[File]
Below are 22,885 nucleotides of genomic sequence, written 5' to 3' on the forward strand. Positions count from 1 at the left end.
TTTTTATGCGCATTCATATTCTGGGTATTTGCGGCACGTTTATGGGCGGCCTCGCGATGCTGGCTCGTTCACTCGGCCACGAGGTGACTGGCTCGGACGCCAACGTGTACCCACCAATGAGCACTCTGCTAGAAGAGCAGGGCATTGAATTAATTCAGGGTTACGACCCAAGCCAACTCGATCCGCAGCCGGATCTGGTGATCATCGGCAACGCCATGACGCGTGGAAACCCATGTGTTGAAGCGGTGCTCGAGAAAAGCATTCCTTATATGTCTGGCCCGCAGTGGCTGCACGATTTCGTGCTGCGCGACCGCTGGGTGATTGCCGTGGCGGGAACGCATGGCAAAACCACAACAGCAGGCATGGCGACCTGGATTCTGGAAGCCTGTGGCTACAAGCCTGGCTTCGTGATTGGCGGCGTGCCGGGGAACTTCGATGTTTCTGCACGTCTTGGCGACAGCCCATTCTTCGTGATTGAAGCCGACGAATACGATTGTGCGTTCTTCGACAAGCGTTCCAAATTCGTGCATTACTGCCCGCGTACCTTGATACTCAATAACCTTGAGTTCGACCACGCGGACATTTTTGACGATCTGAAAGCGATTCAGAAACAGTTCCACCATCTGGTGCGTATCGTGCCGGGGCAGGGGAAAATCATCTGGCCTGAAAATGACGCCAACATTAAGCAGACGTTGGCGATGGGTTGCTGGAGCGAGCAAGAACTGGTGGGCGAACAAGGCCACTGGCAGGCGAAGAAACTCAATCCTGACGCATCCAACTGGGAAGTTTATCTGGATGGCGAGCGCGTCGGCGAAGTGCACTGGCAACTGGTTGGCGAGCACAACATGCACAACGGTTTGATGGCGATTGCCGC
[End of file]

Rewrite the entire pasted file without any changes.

Below are 22,885 nucleotides of genomic sequence, written 5' to 3' on the forward strand. Positions count from 1 at the left end.
TTTTTATGCGCATTCATATTCTGGGTATTTGCGGCACGTTTATGGGCGGCCTCGCGATGCTGGCTCGTTCACTCGGCCACGAGGTGACTGGCTCGGACGCCAACGTGTACCCACCAATGAGCACTCTGCTAGAAGAGCAGGGCATTGAATTAATTCAGGGTTACGACCCAAGCCAACTCGATCCGCAGCCGGATCTGGTGATCATCGGCAACGCCATGACGCGTGGAAACCCATGTGTTGAAGCGGTGCTCGAGAAAAGCATTCCTTATATGTCTGGCCCGCAGTGGCTGCACGATTTCGTGCTGCGCGACCGCTGGGTGATTGCCGTGGCGGGAACGCATGGCAAAACCACAACAGCAGGCATGGCGACCTGGATTCTGGAAGCCTGTGGCTACAAGCCTGGCTTCGTGATTGGCGGCGTGCCGGGGAACTTCGATGTTTCTGCACGTCTTGGCGACAGCCCATTCTTCGTGATTGAAGCCGACGAATACGATTGTGCGTTCTTCGACAAGCGTTCCAAATTCGTGCATTACTGCCCGCGTACCTTGATACTCAATAACCTTGAGTTCGACCACGCGGACATTTTTGACGATCTGAAAGCGATTCAGAAACAGTTCCACCATCTGGTGCGTATCGTGCCGGGGCAGGGGAAAATCATCTGGCCTGAAAATGACGCCAACATTAAGCAGACGTTGGCGATGGGTTGCTGGAGCGAGCAAGAACTGGTGGGCGAACAAGGCCACTGGCAGGCGAAGAAACTCAATCCTGACGCATCCAACTGGGAAGTTTATCTGGATGGCGAGCGCGTCGGCGAAGTGCACTGGCAACTGGTTGGCGAGCACAACATGCACAACGGTTTGATGGCGATTGCCGC